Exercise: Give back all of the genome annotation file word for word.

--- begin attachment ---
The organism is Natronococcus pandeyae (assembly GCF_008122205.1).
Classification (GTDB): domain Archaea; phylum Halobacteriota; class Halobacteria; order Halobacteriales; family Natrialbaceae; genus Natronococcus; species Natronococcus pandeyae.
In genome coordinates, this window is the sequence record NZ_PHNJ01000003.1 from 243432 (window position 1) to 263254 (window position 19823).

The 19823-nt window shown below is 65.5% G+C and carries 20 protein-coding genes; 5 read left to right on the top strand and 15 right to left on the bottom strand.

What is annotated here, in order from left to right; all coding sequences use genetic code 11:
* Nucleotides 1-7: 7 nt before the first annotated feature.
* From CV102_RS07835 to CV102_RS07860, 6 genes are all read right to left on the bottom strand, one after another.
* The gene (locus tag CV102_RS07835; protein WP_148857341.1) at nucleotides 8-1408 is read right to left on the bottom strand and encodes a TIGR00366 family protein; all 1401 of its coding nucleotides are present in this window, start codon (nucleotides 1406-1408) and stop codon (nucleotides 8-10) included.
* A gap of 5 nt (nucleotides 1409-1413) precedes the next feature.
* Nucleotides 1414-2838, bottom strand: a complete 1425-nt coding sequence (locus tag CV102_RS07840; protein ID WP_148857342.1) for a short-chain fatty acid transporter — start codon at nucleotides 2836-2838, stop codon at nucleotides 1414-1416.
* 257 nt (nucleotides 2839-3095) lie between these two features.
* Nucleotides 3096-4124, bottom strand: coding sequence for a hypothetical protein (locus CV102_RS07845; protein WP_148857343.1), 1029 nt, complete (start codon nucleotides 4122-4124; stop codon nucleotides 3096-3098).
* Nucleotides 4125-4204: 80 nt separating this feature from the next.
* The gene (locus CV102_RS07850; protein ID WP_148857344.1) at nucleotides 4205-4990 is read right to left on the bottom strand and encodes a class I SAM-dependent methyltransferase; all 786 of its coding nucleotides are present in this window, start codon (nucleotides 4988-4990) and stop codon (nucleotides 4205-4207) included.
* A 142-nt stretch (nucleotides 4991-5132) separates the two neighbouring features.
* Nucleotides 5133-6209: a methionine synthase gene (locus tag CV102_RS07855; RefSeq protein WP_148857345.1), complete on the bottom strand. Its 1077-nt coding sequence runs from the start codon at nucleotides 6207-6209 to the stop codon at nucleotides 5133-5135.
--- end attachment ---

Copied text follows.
The organism is Natronococcus pandeyae (assembly GCF_008122205.1).
Classification (GTDB): domain Archaea; phylum Halobacteriota; class Halobacteria; order Halobacteriales; family Natrialbaceae; genus Natronococcus; species Natronococcus pandeyae.
In genome coordinates, this window is the sequence record NZ_PHNJ01000003.1 from 243432 (window position 1) to 263254 (window position 19823).

The 19823-nt window shown below is 65.5% G+C and carries 20 protein-coding genes; 5 read left to right on the top strand and 15 right to left on the bottom strand.

What is annotated here, in order from left to right; all coding sequences use genetic code 11:
* Nucleotides 1-7: 7 nt before the first annotated feature.
* From CV102_RS07835 to CV102_RS07860, 6 genes are all read right to left on the bottom strand, one after another.
* The gene (locus tag CV102_RS07835; protein WP_148857341.1) at nucleotides 8-1408 is read right to left on the bottom strand and encodes a TIGR00366 family protein; all 1401 of its coding nucleotides are present in this window, start codon (nucleotides 1406-1408) and stop codon (nucleotides 8-10) included.
* A gap of 5 nt (nucleotides 1409-1413) precedes the next feature.
* Nucleotides 1414-2838, bottom strand: a complete 1425-nt coding sequence (locus tag CV102_RS07840; protein ID WP_148857342.1) for a short-chain fatty acid transporter — start codon at nucleotides 2836-2838, stop codon at nucleotides 1414-1416.
* 257 nt (nucleotides 2839-3095) lie between these two features.
* Nucleotides 3096-4124, bottom strand: coding sequence for a hypothetical protein (locus CV102_RS07845; protein WP_148857343.1), 1029 nt, complete (start codon nucleotides 4122-4124; stop codon nucleotides 3096-3098).
* Nucleotides 4125-4204: 80 nt separating this feature from the next.
* The gene (locus CV102_RS07850; protein ID WP_148857344.1) at nucleotides 4205-4990 is read right to left on the bottom strand and encodes a class I SAM-dependent methyltransferase; all 786 of its coding nucleotides are present in this window, start codon (nucleotides 4988-4990) and stop codon (nucleotides 4205-4207) included.
* A 142-nt stretch (nucleotides 4991-5132) separates the two neighbouring features.
* Nucleotides 5133-6209: a methionine synthase gene (locus tag CV102_RS07855; RefSeq protein WP_148857345.1), complete on the bottom strand. Its 1077-nt coding sequence runs from the start codon at nucleotides 6207-6209 to the stop codon at nucleotides 5133-5135.